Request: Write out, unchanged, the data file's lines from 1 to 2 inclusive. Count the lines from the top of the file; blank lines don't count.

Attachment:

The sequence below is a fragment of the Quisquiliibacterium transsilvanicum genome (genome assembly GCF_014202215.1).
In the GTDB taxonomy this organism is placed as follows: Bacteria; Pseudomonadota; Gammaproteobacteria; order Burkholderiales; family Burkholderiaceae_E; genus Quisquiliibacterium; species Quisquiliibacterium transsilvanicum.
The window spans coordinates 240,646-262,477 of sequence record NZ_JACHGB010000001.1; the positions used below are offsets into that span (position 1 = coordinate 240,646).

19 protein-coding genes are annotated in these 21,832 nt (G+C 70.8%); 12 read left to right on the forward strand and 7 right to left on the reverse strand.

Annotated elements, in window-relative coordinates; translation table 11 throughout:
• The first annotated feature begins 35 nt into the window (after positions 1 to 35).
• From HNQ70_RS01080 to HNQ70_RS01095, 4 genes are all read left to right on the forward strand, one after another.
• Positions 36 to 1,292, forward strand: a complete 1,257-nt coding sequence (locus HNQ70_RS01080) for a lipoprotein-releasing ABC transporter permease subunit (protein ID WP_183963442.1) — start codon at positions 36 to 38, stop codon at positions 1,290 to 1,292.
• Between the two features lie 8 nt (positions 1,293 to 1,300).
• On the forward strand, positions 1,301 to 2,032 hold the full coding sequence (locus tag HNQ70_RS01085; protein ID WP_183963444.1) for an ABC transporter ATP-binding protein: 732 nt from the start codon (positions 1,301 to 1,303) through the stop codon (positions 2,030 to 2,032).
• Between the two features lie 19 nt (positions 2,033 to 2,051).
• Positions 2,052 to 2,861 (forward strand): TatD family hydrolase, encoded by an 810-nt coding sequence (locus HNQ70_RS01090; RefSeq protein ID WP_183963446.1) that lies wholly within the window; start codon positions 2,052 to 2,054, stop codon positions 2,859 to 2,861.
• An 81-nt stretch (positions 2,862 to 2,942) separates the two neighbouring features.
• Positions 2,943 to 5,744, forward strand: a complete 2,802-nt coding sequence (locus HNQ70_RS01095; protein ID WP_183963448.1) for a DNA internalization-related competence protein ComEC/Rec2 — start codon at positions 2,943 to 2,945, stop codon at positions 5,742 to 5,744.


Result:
The sequence below is a fragment of the Quisquiliibacterium transsilvanicum genome (genome assembly GCF_014202215.1).
In the GTDB taxonomy this organism is placed as follows: Bacteria; Pseudomonadota; Gammaproteobacteria; order Burkholderiales; family Burkholderiaceae_E; genus Quisquiliibacterium; species Quisquiliibacterium transsilvanicum.